Every year since Def Con started in 1993, the hacking conference has brought together industry professionals, hackers, academics, and members of the federal government to talk about computer- and hacking-related subjects. This year marks the first time ever that the feds aren’t being invited back.

In an announcement posted on the Def Con website, founder Jeff Moss addressed the issue. Prefaced by a reminder that the Def Con community operates in “the spirit of openness, verified trust, and mutual respect,” Moss politely rescinded the open invitation.

“When it comes to sharing and socializing with feds, recent revelations have made many in the community uncomfortable about this relationship. Therefore, I think it would be best for everyone involved if the feds call a "time-out" and not attend DEF CON this year.

“This will give everybody time to think about how we got here, and what comes next.”

Moss is an advisor on cyber security to the Department of Homeland Security, but he believes that in light of the recently revealed U.S. surveillance programs, the Def Con community needs some time and distance to “make sense” of it all, he told Reuters.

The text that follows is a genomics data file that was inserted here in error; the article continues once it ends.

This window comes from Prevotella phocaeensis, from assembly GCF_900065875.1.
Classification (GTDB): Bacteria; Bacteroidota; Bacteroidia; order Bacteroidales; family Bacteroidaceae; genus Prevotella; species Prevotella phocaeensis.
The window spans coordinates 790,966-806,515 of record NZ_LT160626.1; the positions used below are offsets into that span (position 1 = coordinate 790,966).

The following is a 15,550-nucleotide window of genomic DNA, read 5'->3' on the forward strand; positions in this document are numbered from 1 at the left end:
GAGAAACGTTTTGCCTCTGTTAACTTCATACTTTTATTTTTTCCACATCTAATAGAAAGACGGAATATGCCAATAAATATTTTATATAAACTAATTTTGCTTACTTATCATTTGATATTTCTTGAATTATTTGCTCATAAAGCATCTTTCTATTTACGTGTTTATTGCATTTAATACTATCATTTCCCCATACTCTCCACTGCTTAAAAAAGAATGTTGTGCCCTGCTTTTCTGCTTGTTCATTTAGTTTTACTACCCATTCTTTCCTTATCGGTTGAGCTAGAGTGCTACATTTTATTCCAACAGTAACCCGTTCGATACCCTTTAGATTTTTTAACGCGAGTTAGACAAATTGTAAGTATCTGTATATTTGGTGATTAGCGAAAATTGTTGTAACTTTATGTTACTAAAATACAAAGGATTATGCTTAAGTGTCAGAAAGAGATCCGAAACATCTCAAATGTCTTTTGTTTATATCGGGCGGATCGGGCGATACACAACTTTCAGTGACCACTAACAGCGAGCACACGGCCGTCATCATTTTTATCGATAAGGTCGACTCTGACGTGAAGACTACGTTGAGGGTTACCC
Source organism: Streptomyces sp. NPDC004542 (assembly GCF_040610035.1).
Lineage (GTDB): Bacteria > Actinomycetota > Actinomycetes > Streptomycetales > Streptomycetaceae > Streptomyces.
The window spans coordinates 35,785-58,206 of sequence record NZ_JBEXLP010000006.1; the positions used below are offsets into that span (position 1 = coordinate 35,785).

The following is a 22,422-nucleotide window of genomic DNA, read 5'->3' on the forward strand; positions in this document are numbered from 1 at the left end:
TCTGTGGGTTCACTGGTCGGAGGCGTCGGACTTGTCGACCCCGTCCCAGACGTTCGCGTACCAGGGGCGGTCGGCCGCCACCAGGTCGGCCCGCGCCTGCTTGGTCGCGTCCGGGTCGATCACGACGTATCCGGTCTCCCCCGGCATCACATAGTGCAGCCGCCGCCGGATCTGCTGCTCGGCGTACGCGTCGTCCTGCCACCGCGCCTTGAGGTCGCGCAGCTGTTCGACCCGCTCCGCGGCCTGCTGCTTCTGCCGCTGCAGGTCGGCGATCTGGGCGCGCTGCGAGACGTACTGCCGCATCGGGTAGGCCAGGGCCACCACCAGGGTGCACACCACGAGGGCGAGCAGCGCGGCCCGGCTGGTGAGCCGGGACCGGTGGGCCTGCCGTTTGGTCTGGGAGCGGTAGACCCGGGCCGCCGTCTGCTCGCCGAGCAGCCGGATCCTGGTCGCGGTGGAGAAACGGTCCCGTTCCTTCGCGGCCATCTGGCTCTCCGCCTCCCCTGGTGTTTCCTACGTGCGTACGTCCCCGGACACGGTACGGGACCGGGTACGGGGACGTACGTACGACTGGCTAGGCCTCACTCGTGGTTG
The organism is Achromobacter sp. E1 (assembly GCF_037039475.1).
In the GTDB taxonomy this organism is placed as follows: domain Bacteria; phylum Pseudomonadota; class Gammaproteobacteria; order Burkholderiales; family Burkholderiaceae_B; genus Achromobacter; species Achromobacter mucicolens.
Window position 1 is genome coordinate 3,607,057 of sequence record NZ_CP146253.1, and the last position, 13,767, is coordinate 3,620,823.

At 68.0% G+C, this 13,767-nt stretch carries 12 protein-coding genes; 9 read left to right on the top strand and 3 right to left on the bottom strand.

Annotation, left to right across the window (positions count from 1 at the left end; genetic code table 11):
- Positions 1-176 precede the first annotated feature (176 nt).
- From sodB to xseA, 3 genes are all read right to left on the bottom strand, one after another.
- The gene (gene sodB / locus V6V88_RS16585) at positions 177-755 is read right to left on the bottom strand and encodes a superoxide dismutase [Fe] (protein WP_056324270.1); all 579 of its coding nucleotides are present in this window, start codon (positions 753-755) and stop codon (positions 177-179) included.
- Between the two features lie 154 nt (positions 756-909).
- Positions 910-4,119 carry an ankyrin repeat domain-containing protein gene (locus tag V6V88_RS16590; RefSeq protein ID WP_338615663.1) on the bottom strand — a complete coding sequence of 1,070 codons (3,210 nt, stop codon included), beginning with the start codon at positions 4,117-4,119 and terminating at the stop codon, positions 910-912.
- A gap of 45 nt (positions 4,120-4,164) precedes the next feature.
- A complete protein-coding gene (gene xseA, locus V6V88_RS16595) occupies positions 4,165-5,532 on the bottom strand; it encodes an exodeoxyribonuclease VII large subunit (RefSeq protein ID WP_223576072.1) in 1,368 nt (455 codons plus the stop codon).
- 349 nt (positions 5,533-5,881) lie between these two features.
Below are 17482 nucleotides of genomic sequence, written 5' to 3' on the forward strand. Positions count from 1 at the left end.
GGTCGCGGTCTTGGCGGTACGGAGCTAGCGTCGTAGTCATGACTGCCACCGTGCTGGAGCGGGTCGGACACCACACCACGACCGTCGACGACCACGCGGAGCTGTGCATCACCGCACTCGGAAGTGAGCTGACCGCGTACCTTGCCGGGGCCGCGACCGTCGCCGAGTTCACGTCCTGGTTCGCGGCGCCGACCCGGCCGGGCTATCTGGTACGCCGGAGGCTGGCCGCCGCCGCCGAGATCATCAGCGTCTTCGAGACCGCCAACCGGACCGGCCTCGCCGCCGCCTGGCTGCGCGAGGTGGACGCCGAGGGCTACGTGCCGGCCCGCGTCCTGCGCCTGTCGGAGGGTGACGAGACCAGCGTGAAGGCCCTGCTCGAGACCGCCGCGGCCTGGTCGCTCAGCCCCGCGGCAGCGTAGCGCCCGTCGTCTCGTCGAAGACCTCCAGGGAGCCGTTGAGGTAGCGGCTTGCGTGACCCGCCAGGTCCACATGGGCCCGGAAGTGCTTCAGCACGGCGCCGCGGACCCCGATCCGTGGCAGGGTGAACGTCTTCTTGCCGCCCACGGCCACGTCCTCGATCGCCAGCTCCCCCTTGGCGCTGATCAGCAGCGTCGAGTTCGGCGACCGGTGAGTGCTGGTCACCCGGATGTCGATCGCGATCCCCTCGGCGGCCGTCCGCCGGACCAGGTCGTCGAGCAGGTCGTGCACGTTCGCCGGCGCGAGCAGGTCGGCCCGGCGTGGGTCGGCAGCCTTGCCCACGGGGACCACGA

NSA leaker Edward Snowden has raised a lot of controversy in the past few weeks concerning the PRISM program, Americans’ privacy, and international privacy. But Moss says that this action is not intended to exacerbate the situation or to make a statement, but rather to diffuse tension.

In previous years, NSA, FBI, CIA, and Secret Service officials attended the conference. The director of the National Security Agency, General Keith Alexander, was the keynote speaker at last year’s conference. At that time, Alexander was asked about government snooping, and the collection of data on millions of Americans. Alexander denied any such allegations, of course.

The absence of the feds at Def Con this year will leave some time to clear the air, but Alexander is still scheduled to speak at Black Hat, a smaller hacking conference on July 31. Black Hat is also run by Moss, and it’s unclear whether Alexander will stay on the agenda.